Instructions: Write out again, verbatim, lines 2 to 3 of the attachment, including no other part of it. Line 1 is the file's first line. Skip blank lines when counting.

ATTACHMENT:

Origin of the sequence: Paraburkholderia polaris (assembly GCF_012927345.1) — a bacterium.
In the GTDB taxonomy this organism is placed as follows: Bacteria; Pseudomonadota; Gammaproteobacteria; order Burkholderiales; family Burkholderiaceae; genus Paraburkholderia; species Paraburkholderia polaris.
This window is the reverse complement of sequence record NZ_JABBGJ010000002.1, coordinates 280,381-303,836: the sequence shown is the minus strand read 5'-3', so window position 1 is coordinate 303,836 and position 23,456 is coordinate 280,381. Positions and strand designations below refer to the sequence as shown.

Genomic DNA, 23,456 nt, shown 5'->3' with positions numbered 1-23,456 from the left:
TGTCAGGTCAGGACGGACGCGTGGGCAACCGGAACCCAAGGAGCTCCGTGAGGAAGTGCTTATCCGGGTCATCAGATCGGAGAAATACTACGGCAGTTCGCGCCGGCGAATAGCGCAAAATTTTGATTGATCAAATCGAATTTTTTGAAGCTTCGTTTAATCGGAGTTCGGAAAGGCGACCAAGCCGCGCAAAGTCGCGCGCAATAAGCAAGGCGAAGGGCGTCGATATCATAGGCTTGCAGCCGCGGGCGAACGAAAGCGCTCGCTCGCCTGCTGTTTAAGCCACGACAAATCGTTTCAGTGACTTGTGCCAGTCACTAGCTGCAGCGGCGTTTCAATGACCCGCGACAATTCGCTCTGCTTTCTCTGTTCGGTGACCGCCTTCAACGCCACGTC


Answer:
In the GTDB taxonomy this organism is placed as follows: Bacteria; Pseudomonadota; Gammaproteobacteria; order Burkholderiales; family Burkholderiaceae; genus Paraburkholderia; species Paraburkholderia polaris.
This window is the reverse complement of sequence record NZ_JABBGJ010000002.1, coordinates 280,381-303,836: the sequence shown is the minus strand read 5'-3', so window position 1 is coordinate 303,836 and position 23,456 is coordinate 280,381. Positions and strand designations below refer to the sequence as shown.